The stamped inscriptions on this ivory dial are filled with red, green, brown and black colours. Two brass clasps, now missing, allowed the dial to be closed, two clasps attached to the opposite side hold the dial open while being used. A small rotating plate on the front edge of the lower leaf covers a hole where the pin gnomon was presumably once kept.
In the centre of the outer surface of the upper leaf is an equatorial sun- and moondial. It can be set to the right latitude using a movable brass arm on the outer edge of this leaf which can be hooked with a small index to a corrugated latitude scale on the outside edge of the lower leaf. This scale, marked 'POLVS', runs from 30? to 60?, numbered by 10 and (not very accurately) divided to 2.
The dial consists of a circle with the age of the moon from 1 to 29 and a moon effigy and also a movable brass disc with an index in the shape of a pointing hand. The disc has a 24 hour scale numbered clockwise twice 1 to 12 with a sun effigy in the centre. On the four sides outside the dial is written 'auffgang mittag nidergang mitternacht'. The removable pin gnomon for the dial is missing.
As is often the case on Tucher dials the remaining space on this surface is filled with text relating to the places coresponding to particular latitudes: 'in den landen braucht man den polus 54 grad en seesteten schweten norweten muschgawidterland denemarck bosen'; ' im niderland flanderen praband holland lifland gellerland pumern frisland engelland schotland polen behemerland meichsen hessen sachsen 51'; 'in den landen braucht man den polus 45 grad ffranckreich burgundia venedig lyon mayland genff gend'.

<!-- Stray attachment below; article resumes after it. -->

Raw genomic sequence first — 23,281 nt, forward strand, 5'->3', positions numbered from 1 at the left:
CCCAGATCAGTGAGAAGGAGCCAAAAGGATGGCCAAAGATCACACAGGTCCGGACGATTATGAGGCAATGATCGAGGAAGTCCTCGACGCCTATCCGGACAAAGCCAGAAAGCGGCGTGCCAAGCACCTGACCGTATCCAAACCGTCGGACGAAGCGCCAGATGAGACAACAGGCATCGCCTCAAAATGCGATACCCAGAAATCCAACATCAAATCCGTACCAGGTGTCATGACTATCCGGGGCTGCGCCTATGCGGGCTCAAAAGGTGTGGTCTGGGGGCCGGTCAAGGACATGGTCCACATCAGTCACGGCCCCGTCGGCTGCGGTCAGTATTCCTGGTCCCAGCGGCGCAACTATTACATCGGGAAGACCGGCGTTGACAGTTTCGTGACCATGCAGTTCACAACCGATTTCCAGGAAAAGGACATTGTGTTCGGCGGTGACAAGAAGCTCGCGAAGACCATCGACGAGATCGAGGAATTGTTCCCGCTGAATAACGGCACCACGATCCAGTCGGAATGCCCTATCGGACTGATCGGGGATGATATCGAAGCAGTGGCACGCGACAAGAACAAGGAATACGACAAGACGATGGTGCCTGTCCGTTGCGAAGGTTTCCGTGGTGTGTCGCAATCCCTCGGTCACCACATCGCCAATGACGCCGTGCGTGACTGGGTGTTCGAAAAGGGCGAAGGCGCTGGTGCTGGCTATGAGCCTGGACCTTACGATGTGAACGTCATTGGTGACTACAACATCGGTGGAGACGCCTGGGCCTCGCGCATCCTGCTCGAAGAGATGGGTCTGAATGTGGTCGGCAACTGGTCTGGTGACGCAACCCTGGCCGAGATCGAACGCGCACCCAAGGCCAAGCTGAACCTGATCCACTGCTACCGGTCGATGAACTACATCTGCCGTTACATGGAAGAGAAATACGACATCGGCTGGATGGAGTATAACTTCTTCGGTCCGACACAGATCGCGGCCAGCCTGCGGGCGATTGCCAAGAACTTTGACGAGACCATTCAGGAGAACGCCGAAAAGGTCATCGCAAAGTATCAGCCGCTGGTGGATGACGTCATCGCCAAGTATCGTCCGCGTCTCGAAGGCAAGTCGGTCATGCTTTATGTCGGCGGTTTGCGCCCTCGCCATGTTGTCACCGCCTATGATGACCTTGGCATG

In the upper part of the inner surface of the upper leaf is a pin gnomon dial for Italian hours 13 to 24 and the length of the day in hours from 8 to 16. Above this dial is written 'die spicz zeigt die gancz uhr und des tags sein leng'.
Below this dial is the signature of the maker 'hans ducher zu nurenberg'.
The lower part contains a vertical string gnomon dial numbered VI to XII to VI and divided to 1/2 and 1/4 hours. The string gnomon is missing.
In the centre of this dial is a brass disc with a 24 hour scale numbered anticlockwise twice 1 to 12. This dial could be used as an equatorial pin gnomon dial when set to the right latitude as described above. The pin is missing.
Outside this disc is the date '1579'.
The inner surface of the lower leaf contains a horizontal string gnomon dial and a horizontal pin gnomon dial.
The string gnomon dial is numbered 4 to 12 to 8. A compass well in the centre of this dial is marked with eight points named in German (with east and west confused and a with a magnetic deviation of circa 6? E) as well as the positions of the rising and setting of the sun, midnight and midday. The compass glass and needle are missing.
The pin gnomon dial shows Italian hours and the symbols of the signs of the zodiac, but no lines for these. 'WINTER' and 'SVMER' are marked. Below the dial is its explanation 'die spicz zeigt die gancz uhr und die zw[Olunar]lff zaichen'.
The respective pins on the upper and lower leaves fit into holes in the opposite leaves.
On the outer surface of the lower leaf the text regarding the latitudes on the outer surface of the upper leaf is continued: 'deb polus 42 grad braucht man affria lysibona port hispania rom campania italia turckey'; 'in burgundia britania lothring soffeierland schweiczerland ungerland deutschland osterreich beieren francken wirtenbergerland schwabenland in den landen braucht man den polus 48 grad nurnberg'.
In the remaining empty space the maker's mark, a vertical crowned serpent, is stamped twice.
The instrument was presented by A.W. Franks in 1871 and is described in F. A. B. Ward, A Catalogue of European Scientific Instruments in the Department of Medieval and Later Antiquities of the British Museum (London, 1981), p. 37, no. 83.